Life at sea can get lonely and boring—unless you happen to be on an oil rig with a crew full of karaoke masterminds.
Luckily for the guys aboard the Bourbon Peridot in Equatorial Guinea, they were.
And so it was that the oil workers recently filled their downtime with some fun off the coast of West Africa, filming their rendition of the '80s hit "Africa" (what else?) by Toto.
Crew members not only lip-sync, but accompany themselves using everything from a fish to wrenches. As of Thursday afternoon (Oct. 24), the YouTube video had over 330,000 hits.
The idea came from Darren Flynn, a remote vehicle pilot for company Subsea 7, which operates the rig.
"We thought of doing a music video, and 'Africa' came on my iPhone randomly—it was perfect!" Flynn told WorldOil.com.
"A couple of the Subsea 7 guys and myself filmed the first two verses, and it seemed funny, so we decided to make the whole video on our time off."
Maroon 5? No, it's the guys of Subsea 7, performing "Africa"—off the African coast, yet.
"As the thing progressed, more and more people wanted in, from the captain to the company representative—the rest is history!" Flynn told MailOnline.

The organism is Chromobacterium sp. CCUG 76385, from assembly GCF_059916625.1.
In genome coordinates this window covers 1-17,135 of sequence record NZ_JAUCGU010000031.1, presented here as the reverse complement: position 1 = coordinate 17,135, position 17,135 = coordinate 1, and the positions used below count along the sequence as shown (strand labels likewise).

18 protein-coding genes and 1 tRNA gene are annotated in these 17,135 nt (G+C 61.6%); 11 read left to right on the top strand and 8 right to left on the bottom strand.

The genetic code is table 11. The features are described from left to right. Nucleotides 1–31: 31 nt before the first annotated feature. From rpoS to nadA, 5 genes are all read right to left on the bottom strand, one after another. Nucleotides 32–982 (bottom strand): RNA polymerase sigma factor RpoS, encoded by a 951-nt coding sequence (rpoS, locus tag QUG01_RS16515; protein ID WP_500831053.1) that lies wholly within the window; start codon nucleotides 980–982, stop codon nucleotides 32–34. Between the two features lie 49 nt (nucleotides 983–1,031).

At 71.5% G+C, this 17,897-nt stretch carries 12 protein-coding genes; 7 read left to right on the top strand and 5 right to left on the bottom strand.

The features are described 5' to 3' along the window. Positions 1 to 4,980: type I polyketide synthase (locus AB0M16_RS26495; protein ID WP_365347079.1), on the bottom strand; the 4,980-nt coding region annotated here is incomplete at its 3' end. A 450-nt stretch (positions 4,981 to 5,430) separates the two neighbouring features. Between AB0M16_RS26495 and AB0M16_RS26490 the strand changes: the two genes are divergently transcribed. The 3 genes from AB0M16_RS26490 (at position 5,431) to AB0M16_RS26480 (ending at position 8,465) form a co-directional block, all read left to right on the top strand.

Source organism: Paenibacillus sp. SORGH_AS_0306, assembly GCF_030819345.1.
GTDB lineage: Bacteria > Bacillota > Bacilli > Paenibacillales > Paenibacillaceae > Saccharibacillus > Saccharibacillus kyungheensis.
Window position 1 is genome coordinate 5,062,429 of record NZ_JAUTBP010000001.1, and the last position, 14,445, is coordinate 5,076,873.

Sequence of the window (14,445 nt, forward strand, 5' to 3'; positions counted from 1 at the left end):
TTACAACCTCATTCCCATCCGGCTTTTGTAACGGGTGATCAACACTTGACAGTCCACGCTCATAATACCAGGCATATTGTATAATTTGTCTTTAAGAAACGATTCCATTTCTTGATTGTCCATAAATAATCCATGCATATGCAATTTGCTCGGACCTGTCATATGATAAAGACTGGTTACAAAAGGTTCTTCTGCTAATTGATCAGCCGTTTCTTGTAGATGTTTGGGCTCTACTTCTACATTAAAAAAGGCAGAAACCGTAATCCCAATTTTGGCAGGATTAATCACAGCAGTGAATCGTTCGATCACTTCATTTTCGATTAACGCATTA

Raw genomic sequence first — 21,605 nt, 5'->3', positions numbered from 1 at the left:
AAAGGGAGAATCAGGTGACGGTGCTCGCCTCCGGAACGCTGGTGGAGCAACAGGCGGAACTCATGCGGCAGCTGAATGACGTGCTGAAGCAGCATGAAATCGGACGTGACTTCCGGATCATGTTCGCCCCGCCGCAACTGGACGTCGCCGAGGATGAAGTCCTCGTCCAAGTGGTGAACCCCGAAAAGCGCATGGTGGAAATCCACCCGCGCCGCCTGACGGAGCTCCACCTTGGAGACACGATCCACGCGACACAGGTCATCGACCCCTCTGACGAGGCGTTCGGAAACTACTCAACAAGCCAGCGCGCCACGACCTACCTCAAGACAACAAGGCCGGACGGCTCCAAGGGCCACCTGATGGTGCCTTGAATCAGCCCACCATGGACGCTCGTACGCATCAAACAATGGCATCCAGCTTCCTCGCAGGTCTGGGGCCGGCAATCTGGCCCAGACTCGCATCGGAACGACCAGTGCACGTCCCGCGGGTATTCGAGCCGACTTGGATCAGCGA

Subsea 7 is a seabed-to-surface engineering, construction and services contractor for the offshore energy industry. The company manages and operates a fleet of 40 vessels.
Flynn said the workers filmed one scene per day over four weeks, often having to re-shoot to get the scenes just right. (Check out the outtakes at the end of the video.)
"Everyone was keen to get involved, and the ideas were always flying around the rec rooms in the evenings," Flynn said, adding: "Everyone on the boat has been humming the tune for the last month, too."
A company spokesman for Subsea 7 told the Evening Express that the video was a great example of the crew's camaraderie.
"The nature of our business means offshore people spend several weeks on board a vessel, living and working together with colleagues 24 hours a day. Our company values include collaboration and innovation and the team behind this have demonstrated both—it's what we call 'Being 7.'"